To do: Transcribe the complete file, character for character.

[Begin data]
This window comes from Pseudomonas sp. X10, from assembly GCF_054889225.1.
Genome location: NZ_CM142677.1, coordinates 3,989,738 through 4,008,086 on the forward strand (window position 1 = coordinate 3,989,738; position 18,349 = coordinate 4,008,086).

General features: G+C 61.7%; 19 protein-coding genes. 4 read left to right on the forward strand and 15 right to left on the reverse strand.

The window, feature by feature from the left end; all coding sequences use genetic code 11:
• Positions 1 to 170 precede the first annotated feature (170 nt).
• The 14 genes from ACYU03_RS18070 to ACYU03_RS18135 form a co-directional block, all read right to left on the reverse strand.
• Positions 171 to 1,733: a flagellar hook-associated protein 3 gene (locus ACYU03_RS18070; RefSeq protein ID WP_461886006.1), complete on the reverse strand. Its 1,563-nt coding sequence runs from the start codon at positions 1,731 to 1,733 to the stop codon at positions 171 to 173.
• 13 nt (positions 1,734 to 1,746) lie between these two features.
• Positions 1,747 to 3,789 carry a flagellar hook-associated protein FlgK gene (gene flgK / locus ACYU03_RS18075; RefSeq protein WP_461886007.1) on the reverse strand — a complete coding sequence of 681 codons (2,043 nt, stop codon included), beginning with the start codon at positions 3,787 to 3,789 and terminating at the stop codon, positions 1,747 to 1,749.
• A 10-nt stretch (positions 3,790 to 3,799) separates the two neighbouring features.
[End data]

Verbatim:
This window comes from Pseudomonas sp. X10, from assembly GCF_054889225.1.
Genome location: NZ_CM142677.1, coordinates 3,989,738 through 4,008,086 on the forward strand (window position 1 = coordinate 3,989,738; position 18,349 = coordinate 4,008,086).

General features: G+C 61.7%; 19 protein-coding genes. 4 read left to right on the forward strand and 15 right to left on the reverse strand.

The window, feature by feature from the left end; all coding sequences use genetic code 11:
• Positions 1 to 170 precede the first annotated feature (170 nt).
• The 14 genes from ACYU03_RS18070 to ACYU03_RS18135 form a co-directional block, all read right to left on the reverse strand.
• Positions 171 to 1,733: a flagellar hook-associated protein 3 gene (locus ACYU03_RS18070; RefSeq protein ID WP_461886006.1), complete on the reverse strand. Its 1,563-nt coding sequence runs from the start codon at positions 1,731 to 1,733 to the stop codon at positions 171 to 173.
• 13 nt (positions 1,734 to 1,746) lie between these two features.
• Positions 1,747 to 3,789 carry a flagellar hook-associated protein FlgK gene (gene flgK / locus ACYU03_RS18075; RefSeq protein WP_461886007.1) on the reverse strand — a complete coding sequence of 681 codons (2,043 nt, stop codon included), beginning with the start codon at positions 3,787 to 3,789 and terminating at the stop codon, positions 1,747 to 1,749.
• A 10-nt stretch (positions 3,790 to 3,799) separates the two neighbouring features.